Men and Storms, Arrows, Confusion

“When the storms come, flaming arrows fly, confusion brews, wildermen will lean into it all, pressing into God, and buck up.”   That’s from a previous post, about men and their wildness; redemptive wildness, a wildness we cannot, should not, forfeit.

Good words, priceless stories, from men who have gone before us are legacy words, words of strength. One sage in particular spoke about shields that fighters carried into battle, back in the transition from B.C. to  A.D.  These warriors had cloths, saturated in water, on the outside of their shields.  When the flaming arrows came, they were extinguished.  Wild, eh?

Yes.  Those guys were wild.  And we are wild, even when  storms blow in, flaming arrows fly, confusion brews.  Kipling pointed out such confusion, in his poem “If”.

” … keep your head when all about you are losing theirs… blaming it on you … you can trust yourself when all men doubt you, but make allowance for their doubting too … ”                                                                                         

We can do this: keep our heads, when others around us are losing it.  When others feel the need to blame us, or doubt us, we can trust ourselves and our God, to keep on pressing on, fighting on, praying on, rallying each other on … We can do this.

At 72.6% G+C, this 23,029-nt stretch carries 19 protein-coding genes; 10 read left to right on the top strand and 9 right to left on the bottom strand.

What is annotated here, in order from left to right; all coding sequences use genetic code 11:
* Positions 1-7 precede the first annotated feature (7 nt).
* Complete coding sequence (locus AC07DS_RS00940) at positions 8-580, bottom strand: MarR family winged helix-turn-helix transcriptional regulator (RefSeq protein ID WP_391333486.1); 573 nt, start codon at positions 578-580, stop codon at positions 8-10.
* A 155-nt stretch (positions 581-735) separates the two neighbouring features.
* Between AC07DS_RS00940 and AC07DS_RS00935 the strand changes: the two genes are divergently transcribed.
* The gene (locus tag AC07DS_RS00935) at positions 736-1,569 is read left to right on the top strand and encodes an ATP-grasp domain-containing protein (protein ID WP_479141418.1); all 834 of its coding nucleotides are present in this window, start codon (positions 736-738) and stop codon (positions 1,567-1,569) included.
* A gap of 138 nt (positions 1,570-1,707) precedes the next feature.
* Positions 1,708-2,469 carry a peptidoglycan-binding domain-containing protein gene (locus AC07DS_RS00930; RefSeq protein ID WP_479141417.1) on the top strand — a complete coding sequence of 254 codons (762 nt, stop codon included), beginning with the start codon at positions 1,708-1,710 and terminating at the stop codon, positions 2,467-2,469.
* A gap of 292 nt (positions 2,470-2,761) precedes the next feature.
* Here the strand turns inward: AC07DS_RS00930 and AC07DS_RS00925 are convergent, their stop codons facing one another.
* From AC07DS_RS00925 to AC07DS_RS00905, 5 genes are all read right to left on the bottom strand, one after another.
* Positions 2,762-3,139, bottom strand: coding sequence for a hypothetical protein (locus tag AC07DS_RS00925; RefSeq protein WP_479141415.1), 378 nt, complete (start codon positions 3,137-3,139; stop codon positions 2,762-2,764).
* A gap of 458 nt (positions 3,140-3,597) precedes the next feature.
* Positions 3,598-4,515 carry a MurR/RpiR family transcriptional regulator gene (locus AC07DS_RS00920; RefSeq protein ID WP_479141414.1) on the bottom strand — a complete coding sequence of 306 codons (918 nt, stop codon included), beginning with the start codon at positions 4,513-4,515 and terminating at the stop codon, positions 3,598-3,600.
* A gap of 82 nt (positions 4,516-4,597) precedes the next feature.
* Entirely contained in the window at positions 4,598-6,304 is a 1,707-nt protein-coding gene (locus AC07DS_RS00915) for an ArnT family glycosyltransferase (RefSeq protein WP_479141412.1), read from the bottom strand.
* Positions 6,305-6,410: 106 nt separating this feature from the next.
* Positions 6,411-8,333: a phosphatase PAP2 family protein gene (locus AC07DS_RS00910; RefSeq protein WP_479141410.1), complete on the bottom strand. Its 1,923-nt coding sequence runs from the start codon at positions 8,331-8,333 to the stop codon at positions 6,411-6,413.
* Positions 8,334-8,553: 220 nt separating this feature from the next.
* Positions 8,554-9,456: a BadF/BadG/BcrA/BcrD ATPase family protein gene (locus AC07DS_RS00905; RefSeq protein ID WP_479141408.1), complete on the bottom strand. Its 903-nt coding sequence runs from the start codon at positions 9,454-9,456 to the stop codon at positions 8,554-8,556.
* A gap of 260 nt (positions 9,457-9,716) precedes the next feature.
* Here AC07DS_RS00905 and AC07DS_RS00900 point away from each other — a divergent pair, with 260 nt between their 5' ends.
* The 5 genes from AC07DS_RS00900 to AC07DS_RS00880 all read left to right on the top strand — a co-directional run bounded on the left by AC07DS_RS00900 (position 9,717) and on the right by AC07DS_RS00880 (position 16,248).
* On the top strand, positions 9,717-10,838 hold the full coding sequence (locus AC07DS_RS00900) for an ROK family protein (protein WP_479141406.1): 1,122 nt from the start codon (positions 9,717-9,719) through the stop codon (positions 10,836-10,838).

Isolation comes with lies; we need community.    /    Compulsivity comes with pain, perceived need for relief, choices to go to the wrong place; we need people with hutspah to speak into our hearts, and our minds.     /  Anger comes from sorrow, from fear; we need a safe place and safe people to sort things out.   /   Financial stress  & instability comes because of mistakes in our planning and choices, and we also forget that God is our provider; we need reminders from reliable people.   /   Fear of  insignificance comes if we forget where our significance is, or what our high callings are, to be the best we can be, with what we have, right where we are at; we need seasoned people of humility and strength to walk with us, at different places in our journey.


Okay, wildermen.  Stay wild, and wise, and don’t act stupid.

Wilderman on Rolling Creek

Some lost guy


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